Writing is a very lonely profession, especially when one is suffering from seemingly permanent writer’s block and spending endless days in front of a blank computer screen. In situations such as this, I often find that classical music plays a very important role and can induce a calming influence on an otherwise stressful experience.
July brings a favourite event of mine: the annual BBC Proms festival of classical music. As well as assisting with one’s inspiration, it is also a useful opportunity to stock up on one’s CD collection. So, after consulting my trusty Penguin Guide to Recorded Classical Music, I headed to London’s West End to find a specific recording of Shostakovich’s 10th Symphony.
I am a firm believer that anyone doing a job should have some degree of interest, even pride, in what they do. Unfortunately, there are times when one meets with certain individuals who fall well and truly outside this category. On this particular day there was only one sales assistant working in the classical music department, a Jay-Z lookalike who was idly shifting bunches of Edward Elgar CDs from one shelf to another and then back again for no explicable reason.
The only recording of Shostakovich’s 10th Symphony on the shelves that I could see was not the ‘definitive’ one I was looking for. So I approached the sales assistant and gave him the details and label number, asking if it was in stock.
This is where I get confused about sales assistants. However much you tell them you can’t find the thing you are looking for on the shelf, it’s the first place they take you as though they have some kind of super-power in seeing things that customers cannot. The sales assistant handed me a copy of the Shostakovich CD on the shelf before I clarified that it was not the one I was looking for, so he took me to his computer to try and find it on the system.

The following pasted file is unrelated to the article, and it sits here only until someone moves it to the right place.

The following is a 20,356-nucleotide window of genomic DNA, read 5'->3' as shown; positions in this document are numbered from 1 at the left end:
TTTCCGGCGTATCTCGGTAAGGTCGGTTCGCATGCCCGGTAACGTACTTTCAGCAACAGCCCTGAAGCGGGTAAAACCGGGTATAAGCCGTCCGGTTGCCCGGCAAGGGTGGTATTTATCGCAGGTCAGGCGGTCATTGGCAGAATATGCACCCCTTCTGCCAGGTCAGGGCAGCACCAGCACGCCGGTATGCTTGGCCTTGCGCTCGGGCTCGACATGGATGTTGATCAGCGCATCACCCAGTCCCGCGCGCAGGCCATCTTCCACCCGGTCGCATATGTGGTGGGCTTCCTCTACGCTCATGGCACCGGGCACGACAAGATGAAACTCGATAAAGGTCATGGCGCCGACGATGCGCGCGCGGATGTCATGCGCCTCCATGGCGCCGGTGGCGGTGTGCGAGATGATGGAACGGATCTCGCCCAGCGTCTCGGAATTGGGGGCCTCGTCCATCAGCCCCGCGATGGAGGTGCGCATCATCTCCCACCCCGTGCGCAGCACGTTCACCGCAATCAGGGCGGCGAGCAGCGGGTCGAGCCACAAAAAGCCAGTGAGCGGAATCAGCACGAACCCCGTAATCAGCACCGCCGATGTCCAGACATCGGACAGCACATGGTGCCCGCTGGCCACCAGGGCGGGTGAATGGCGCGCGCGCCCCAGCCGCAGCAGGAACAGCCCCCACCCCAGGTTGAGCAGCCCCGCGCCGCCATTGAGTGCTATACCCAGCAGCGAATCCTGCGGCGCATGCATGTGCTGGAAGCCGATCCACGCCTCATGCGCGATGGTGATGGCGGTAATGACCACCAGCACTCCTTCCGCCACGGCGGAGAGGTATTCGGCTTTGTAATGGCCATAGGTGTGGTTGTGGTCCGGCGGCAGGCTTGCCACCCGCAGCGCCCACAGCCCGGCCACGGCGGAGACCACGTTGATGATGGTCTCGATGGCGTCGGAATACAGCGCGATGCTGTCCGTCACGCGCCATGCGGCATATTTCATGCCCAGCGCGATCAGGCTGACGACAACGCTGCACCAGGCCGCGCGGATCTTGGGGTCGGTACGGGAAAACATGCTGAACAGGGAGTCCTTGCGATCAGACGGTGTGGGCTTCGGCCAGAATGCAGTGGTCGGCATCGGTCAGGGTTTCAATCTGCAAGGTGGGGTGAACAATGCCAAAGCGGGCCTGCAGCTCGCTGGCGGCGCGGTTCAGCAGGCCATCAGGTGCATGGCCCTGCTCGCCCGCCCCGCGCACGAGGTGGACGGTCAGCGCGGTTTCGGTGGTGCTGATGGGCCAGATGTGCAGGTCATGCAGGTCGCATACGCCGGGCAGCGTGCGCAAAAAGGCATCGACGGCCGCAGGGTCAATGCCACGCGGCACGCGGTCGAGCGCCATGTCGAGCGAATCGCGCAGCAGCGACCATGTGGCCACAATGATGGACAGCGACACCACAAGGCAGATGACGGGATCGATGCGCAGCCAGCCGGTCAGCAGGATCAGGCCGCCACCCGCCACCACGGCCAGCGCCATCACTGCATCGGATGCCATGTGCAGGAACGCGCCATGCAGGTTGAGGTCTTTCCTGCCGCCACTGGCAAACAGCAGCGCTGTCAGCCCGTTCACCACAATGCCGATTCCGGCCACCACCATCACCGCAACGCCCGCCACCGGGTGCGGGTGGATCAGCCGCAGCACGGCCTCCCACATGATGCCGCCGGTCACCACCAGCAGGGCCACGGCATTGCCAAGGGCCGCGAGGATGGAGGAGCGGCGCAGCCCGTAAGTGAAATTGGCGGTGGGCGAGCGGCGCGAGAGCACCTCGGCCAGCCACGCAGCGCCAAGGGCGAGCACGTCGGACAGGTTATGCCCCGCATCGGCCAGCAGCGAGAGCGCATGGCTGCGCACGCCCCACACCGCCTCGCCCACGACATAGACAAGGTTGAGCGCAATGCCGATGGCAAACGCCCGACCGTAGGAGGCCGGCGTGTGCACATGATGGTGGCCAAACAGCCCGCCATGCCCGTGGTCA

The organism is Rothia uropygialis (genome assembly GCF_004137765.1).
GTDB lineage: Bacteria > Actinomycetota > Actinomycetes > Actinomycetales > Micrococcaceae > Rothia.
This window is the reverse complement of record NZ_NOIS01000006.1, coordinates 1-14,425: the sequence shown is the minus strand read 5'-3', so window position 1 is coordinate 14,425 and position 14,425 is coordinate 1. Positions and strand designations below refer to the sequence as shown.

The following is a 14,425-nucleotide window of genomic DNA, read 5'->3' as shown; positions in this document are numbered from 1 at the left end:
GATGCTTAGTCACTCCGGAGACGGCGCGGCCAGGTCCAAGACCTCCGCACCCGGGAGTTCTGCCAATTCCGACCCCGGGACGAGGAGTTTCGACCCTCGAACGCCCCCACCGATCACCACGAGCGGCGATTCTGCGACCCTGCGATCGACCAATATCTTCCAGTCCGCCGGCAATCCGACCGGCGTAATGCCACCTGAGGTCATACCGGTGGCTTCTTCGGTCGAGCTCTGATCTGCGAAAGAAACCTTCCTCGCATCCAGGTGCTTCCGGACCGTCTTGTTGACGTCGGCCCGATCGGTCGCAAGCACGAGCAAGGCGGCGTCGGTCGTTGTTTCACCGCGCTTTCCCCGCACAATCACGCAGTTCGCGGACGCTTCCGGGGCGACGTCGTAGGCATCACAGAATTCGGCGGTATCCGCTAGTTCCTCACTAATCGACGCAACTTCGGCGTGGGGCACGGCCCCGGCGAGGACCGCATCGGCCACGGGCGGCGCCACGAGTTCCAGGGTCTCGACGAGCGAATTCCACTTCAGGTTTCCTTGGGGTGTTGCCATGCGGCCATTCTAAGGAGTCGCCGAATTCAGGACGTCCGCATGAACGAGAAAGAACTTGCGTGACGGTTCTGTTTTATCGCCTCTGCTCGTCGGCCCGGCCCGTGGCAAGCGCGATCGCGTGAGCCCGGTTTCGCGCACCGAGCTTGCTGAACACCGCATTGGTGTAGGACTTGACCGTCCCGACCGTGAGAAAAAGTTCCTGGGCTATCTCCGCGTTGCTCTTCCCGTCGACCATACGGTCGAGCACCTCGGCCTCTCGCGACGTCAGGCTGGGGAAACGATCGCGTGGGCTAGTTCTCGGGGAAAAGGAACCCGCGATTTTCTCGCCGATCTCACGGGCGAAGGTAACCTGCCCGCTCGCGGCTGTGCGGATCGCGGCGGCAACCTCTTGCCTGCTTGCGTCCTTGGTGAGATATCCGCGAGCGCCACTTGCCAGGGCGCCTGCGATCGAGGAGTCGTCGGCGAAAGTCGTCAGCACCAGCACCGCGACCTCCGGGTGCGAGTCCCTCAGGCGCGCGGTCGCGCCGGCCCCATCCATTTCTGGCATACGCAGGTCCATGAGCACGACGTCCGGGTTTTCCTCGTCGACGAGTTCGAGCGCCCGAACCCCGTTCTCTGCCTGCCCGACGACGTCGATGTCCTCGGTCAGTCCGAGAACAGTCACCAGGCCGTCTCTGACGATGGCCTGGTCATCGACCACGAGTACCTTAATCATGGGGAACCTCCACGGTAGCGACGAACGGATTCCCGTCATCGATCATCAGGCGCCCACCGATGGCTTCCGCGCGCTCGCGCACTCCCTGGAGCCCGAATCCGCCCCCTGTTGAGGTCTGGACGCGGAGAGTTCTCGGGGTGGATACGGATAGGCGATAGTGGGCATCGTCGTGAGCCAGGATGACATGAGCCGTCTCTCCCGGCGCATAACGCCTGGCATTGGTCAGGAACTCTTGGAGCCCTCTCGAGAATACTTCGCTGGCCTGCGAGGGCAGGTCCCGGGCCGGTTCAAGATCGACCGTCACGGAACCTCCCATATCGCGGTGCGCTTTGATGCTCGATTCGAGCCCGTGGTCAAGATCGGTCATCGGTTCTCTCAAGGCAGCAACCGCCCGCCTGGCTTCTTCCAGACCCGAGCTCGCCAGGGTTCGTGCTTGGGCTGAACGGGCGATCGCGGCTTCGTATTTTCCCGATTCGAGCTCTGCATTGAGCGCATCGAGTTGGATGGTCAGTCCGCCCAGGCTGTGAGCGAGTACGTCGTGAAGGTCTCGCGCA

I decided to make polite conversation and asked if he was looking forward to the Proms. He looked at me sternly and asked if ‘looking forward to the Proms’ was meant in a general classical music sense, or the fact that it would result in an inevitable increase in sales for a three month period. I said that I meant the former, to which he replied ‘no’ as he did not care much for classical music and was into reggae. He then ‘apologised’ that my recording was not in stock, but there’d be no point in ordering it as I could probably find it in another music store.
What is the world coming to when a classical music department is manned by a gangsta-rapper who probably doesn’t know one end of a conductor’s baton from the other? Maybe Shakespeare would’ve felt the same way about modern-day writers using keyboards instead of feathers.